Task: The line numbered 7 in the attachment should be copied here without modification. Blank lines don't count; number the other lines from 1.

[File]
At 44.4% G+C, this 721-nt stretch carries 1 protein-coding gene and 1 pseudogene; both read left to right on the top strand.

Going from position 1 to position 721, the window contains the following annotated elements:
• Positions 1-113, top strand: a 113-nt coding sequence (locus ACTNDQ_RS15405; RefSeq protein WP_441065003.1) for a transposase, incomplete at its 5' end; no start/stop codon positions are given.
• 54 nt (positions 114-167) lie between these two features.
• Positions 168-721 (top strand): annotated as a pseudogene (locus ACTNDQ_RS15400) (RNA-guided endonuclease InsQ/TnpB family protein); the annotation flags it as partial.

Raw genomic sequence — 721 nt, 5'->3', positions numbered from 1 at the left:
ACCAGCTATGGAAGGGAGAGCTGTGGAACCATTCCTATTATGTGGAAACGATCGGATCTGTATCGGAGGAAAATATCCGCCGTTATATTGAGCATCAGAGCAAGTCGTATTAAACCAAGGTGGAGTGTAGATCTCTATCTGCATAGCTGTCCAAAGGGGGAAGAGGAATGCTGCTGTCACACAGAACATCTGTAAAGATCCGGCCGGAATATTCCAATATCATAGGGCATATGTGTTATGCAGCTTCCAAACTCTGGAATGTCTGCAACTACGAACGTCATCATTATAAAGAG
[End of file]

ACCAGCTATGGAAGGGAGAGCTGTGGAACCATTCCTATTATGTGGAAACGATCGGATCTGTATCGGAGGAAAATATCCGCCGTTATATTGAGCATCAGAGCAAGTCGTATTAAACCAAGGTGGAGTGTAGATCTCTATCTGCATAGCTGTCCAAAGGGGGAAGAGGAATGCTGCTGTCACACAGAACATCTGTAAAGATCCGGCCGGAATATTCCAATATCATAGGGCATATGTGTTATGCAGCTTCCAAACTCTGGAATGTCTGCAACTACGAACGTCATCATTATAAAGAG